What is a Service Desk, and why is it important to your business?

This is the second article in the four-part series “What is a Help Desk and why is it relevant to your business.” In this article, I focus on the Service Desk. Topics discussed in the article include:  What is a Service Desk, and why it is relevant to business.  Secondly, the business advantages a well-managed Service Desk has for the organisation will be highlighted. Lastly, the core modules to include in the installation will be listed.

Introduction

The purpose of a Service Desk is to provide a Single Point of Contact between the organisation’s customers, staff and business partners. It is designed to optimise the business services and oversee IT functions.

The four-part series of articles address the following questions:

What is a Service Desk?

Unlike the Help Desk, a Service Desk is a business tool designed for use across the organisation by all business units, and as such is not for the exclusive use of the IT department.  A Service Desk is tasked to do more than ensuring IT services are delivered, it also improves customer satisfaction by enabling the organisation to implement their business plan.

Furthermore, ITILv.3 differentiates between the two solutions. It states that a Service Desk offers a broader range of service capabilities, solves more problems in fewer steps and enables integration of business processes into the service management infrastructure.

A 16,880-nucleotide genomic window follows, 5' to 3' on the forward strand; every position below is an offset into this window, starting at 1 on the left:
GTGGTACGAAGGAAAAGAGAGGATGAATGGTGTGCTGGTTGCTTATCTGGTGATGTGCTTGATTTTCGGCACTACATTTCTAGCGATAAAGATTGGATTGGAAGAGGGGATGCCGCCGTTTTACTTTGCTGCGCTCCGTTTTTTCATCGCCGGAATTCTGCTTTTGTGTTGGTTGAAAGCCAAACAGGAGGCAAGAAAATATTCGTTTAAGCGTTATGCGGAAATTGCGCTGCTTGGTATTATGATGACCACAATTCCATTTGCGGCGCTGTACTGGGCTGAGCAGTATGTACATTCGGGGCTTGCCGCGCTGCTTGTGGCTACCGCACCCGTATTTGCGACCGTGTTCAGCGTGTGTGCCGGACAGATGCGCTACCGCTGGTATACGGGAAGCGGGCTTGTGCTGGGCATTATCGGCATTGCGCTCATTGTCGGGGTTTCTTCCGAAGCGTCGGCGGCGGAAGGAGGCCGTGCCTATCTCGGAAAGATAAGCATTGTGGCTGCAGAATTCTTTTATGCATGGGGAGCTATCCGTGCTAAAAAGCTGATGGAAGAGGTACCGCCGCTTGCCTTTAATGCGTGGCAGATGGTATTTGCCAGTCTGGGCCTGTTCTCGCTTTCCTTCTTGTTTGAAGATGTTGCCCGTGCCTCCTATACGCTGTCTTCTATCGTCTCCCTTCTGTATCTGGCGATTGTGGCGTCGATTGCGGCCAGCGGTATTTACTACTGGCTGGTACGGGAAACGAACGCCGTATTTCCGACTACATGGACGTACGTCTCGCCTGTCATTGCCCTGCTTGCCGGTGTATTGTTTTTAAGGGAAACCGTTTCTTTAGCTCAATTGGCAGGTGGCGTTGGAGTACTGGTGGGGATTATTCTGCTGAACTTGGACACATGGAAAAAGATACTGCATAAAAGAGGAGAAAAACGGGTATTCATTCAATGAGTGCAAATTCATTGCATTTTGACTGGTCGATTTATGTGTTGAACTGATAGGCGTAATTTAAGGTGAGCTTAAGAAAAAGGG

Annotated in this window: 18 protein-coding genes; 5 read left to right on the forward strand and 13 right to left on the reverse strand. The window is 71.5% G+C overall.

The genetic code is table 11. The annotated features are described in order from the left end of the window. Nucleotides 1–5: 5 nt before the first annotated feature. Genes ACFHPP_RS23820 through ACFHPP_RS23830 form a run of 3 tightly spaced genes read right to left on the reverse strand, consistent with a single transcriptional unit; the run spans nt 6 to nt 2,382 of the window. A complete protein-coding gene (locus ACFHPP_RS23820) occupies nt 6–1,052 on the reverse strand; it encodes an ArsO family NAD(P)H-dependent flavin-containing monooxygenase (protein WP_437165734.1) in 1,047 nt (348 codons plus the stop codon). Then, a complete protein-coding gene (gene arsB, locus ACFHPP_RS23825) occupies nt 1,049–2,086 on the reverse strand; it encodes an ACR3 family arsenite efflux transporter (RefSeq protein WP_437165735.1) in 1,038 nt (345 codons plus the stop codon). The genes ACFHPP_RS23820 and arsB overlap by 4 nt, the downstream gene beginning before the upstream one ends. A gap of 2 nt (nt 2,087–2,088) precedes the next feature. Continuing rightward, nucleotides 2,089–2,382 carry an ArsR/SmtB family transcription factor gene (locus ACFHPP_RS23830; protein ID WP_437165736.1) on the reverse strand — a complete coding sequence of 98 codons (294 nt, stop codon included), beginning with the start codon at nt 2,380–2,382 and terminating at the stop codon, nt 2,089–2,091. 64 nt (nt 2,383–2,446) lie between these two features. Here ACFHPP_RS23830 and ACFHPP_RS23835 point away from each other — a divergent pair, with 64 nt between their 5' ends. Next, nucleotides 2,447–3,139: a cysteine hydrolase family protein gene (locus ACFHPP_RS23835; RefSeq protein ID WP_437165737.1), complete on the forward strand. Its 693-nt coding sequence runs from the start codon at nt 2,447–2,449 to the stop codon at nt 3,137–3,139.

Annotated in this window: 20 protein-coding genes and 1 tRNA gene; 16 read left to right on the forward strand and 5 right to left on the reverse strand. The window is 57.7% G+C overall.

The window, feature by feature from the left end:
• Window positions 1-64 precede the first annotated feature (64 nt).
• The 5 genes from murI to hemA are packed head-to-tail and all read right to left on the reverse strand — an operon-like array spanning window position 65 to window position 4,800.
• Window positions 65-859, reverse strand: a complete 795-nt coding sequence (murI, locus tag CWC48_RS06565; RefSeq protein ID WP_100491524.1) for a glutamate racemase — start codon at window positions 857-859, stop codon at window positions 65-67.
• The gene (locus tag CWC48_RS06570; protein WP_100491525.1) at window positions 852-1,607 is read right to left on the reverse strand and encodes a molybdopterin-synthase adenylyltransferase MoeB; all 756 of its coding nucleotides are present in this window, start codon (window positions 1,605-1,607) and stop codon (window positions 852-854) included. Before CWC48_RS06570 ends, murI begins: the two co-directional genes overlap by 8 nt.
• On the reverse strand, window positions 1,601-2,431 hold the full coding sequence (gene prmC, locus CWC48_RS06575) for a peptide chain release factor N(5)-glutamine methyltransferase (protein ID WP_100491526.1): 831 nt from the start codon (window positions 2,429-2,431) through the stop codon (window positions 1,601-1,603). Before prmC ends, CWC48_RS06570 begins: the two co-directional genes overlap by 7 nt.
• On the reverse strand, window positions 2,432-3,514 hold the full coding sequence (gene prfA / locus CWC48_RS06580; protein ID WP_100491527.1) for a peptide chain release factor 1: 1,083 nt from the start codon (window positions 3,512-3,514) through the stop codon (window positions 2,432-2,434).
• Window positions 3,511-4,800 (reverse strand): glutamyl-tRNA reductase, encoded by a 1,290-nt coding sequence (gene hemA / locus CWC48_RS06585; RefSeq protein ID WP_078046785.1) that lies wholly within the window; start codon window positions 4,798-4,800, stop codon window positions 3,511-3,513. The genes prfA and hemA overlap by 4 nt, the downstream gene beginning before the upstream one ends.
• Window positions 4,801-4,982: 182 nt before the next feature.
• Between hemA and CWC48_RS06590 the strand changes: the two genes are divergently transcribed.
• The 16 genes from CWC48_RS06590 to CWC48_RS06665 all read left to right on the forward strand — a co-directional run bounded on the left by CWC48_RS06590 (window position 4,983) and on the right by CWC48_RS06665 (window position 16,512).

Why is a Service Desk relevant to business?

It plays a crucial role assisting organisations to support business users and to ensure that enterprise technology works according to documented processes. The Service Desk, coupled with ITSM solutions are necessary components of doing business today. The value of a Service Desk for the organisation can be demonstrated as follows:

Service Desk

Utilise business metrics

Key performance indicators show how the service desk improves employee efficiency. Data showcasing enhances the speed of incident resolution, and information relating to uptime improvements shows to business that the Service Desk delivers value to the organisation.

In addition to demonstrating Service Desk value, the business intelligence built into the Service Desk application gathers operational data to create consistent value. An example of a Service Desk that contains this functionality is the BMC FootPrints solution.

Many support solutions feature business intelligence tools that have visualisation capabilities, allowing you to identify quickly how well the solution is working and maximising its value.

For additional reading, view the following article

Business Metrics for the Service Desk

Integrate Business Processes

As organisations become dependent on IT tools, employees find themselves needing to collaborate with both IT and technical support teams more often. Integrating Service Desk processes across the organisation lead to a significant efficiency gain within a business and creates a clear return on investment. (ROI)